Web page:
Monday, November 16, 2015


I've taken a while to post anything about the attack in Paris on Friday for a couple of reasons. First and foremost, I was out of town Friday-Sunday and couldn't really take the time/have the equipment to express my feelings. Secondly, My feelings on this are complicated and jumbled. Actually, my feelings on the reaction to the attack is what has my feelings all mixed up. I'm heart-broken that extremists killed scores in Paris. Those who died had nothing to do with French intervention in Syria.

I'm frustrated by the overwhelming response the (first) world has had to the attack. ISIS is attempting genocide against religious minorities in the Middle East. ISIS has committed acts of terror in the Middle East that rival and surpass what was done in Paris. Assad attacked his own people with chemical weapons. Boko Haram has been doing terrible things in Africa.

It's not that the Paris attacks weren't horrible. So many who are going down this line of reasoning seem to want to downplay the attacks in Paris. The response to the murder that took place Friday night in Paris is right. The lack of response to everything else is what's wrong. The evil is just as real in places were there isn't wealth or white people. It should be confronted and acknowledged in the same way.

The backlash of an act of Islamic Extremists that is this widely publicized in the west is profound and frightening. The islamophobia and xenophobia is, aside from being racist, is exactly what a group like ISIS wants. It protects their narrative of a religious war between Muslims and the west. The prejudice shown to young muslims in France or England or the United States is more likely to make them sympathetic to ISIS.

Failing to recognize the root of the problem has been an issue since forever. The problem isn't so much that people are terrorists; it's why people are choosing to become involved in terrorism. We can bomb and bomb and kill loads of people who are in ISIS and probably even defeat ISIS militarily, but the conditions that made ISIS take hold will still remain. Poverty, discrimination & lack of economic opportunities and social options is what breeds the rise of terrible groups. A young person from Syria may join ISIS because his only other option is to become a refugee or dying due to the warfare. A woman from England might join ISIS because she has faced prejudice her entire life and is treated as a second-class citizen.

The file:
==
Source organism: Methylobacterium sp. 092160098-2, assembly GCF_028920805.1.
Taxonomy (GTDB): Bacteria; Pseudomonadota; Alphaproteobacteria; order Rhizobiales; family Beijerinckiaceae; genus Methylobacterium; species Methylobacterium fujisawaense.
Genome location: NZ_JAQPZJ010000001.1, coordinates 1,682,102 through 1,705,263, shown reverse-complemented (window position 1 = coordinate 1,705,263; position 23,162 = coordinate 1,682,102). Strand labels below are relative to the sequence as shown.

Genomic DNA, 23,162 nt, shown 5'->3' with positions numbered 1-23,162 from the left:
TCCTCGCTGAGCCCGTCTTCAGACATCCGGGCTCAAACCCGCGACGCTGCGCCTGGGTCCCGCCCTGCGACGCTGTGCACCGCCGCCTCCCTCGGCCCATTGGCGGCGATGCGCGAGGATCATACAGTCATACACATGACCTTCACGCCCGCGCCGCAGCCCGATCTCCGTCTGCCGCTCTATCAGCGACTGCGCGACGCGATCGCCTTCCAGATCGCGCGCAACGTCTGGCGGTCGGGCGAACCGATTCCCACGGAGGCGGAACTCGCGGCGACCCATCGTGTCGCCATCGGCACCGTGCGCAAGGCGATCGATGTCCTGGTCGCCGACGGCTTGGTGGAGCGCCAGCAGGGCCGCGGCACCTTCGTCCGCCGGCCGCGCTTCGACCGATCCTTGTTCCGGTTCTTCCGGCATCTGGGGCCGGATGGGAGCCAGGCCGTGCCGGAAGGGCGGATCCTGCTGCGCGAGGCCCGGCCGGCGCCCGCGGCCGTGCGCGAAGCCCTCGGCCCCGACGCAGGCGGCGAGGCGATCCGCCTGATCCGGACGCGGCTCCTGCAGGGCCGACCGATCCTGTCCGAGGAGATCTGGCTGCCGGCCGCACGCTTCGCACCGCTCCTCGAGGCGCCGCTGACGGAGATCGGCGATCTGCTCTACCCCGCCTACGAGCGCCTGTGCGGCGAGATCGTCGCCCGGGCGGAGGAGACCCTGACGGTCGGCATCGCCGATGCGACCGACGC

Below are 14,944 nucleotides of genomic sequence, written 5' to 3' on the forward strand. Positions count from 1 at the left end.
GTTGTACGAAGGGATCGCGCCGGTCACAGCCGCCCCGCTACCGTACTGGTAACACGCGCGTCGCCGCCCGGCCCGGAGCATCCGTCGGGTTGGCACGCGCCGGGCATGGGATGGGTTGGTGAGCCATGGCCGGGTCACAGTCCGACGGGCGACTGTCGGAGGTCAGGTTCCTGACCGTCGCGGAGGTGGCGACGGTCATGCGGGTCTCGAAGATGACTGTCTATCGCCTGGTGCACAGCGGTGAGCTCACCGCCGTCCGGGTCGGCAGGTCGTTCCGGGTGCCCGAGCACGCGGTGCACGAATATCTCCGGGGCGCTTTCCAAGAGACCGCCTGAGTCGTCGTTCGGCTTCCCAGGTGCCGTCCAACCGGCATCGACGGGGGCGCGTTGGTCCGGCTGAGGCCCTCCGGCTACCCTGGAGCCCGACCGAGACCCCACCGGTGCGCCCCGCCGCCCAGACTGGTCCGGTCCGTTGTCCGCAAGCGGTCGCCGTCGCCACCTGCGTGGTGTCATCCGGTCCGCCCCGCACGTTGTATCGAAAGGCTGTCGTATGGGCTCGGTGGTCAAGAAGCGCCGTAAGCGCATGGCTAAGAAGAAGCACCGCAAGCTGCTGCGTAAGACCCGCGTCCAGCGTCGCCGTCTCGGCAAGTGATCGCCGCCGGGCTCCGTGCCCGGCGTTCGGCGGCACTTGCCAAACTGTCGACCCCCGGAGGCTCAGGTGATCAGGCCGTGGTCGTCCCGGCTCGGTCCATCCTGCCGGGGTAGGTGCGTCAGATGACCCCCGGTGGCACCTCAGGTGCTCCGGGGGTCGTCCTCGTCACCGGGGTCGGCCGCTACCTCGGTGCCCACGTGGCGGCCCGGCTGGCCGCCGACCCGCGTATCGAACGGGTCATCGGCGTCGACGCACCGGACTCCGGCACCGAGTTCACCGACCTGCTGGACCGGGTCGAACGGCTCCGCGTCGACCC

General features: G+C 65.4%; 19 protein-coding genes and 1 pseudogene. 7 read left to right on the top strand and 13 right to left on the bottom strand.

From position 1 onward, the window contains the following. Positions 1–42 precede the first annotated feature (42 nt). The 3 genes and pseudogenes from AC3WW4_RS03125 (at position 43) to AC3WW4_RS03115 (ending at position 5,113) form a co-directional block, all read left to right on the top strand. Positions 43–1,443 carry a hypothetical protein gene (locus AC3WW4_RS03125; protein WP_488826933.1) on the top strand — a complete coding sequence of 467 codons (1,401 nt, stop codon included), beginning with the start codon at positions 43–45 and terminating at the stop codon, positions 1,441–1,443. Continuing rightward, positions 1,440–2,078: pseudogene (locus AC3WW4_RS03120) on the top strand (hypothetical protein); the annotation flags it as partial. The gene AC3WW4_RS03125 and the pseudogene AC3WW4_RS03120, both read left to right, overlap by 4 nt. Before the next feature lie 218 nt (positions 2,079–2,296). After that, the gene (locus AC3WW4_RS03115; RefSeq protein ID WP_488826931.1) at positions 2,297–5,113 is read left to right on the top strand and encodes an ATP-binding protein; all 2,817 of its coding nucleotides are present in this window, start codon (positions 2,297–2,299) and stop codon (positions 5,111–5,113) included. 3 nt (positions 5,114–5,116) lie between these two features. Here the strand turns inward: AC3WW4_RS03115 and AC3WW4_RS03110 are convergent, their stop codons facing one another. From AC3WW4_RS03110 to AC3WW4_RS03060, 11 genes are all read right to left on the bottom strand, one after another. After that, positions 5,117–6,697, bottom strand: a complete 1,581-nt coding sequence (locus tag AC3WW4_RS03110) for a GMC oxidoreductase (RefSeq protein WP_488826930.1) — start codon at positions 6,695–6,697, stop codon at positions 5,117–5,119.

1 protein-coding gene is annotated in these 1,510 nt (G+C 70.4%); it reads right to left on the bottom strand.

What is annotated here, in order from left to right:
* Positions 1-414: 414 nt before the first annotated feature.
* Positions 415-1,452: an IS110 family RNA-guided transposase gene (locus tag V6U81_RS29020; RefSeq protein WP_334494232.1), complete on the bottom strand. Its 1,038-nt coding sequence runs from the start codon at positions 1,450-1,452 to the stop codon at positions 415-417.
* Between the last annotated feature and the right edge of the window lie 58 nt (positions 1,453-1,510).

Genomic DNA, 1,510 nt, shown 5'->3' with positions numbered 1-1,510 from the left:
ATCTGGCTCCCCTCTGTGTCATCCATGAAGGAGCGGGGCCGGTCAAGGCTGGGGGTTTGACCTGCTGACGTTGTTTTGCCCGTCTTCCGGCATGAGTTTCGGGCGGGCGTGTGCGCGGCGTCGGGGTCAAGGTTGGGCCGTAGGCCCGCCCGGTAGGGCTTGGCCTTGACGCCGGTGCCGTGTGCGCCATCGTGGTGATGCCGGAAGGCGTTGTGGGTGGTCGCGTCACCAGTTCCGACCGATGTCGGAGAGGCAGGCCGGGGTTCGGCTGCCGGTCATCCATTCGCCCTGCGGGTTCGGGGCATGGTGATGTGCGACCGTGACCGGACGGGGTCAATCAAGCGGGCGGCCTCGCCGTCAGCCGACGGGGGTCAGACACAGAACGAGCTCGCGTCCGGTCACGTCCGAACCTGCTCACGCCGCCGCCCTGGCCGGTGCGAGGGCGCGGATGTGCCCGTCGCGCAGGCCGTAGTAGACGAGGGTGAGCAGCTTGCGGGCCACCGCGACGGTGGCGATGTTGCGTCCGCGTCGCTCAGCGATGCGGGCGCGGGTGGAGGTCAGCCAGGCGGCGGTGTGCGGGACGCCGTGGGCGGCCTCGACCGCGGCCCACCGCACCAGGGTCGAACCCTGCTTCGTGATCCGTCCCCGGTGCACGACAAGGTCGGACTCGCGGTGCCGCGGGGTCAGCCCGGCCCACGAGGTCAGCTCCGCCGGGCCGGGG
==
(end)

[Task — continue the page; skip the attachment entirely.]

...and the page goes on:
A person who grows up in a household that is well enough off to avoid ever being wanting probably isn't going to join a terrorist group. A person whose life hasn't been destroyed by a civil war probably isn't going to resort to extremism. A person who is treated with respect by everyone and her government regardless of race, heritage, religion or origin isn't going to run off to ISIS.

I'm frightened by the nature of attacks in Paris, which I realize is what they're going for. They were suicide bombings and mass shootings at soft targets. Al Qaeda was (is) always going for the spectacular attack. Flying planes into buildings, big bombs, stuff like that, which while still scary I don't find nearly as terrifying as what happened in Paris a few days ago.

The last thing I want to write about has already been mentioned in this post in a way. The fear and hatred of immigrants fleeing the terrible conditions in Syria, Iraq, Afghanistan, Libya, Sudan, etc isn't exactly new, but seems to have reached a new pitch after that Paris attack. The hardline right in Europe is already growing in popularity. Republicans are falling over themselves today to tell us how much they don't want Syrian immigrants in their state. ISIS is happy about it too. They need people to rule. They need an enemy to frighten their people. The governments of the world cannot condemn other humans to life in horrible conditions or death for the tiniest risk that you might let in someone dangerous.

There are plenty of dangerous people here already anyway.


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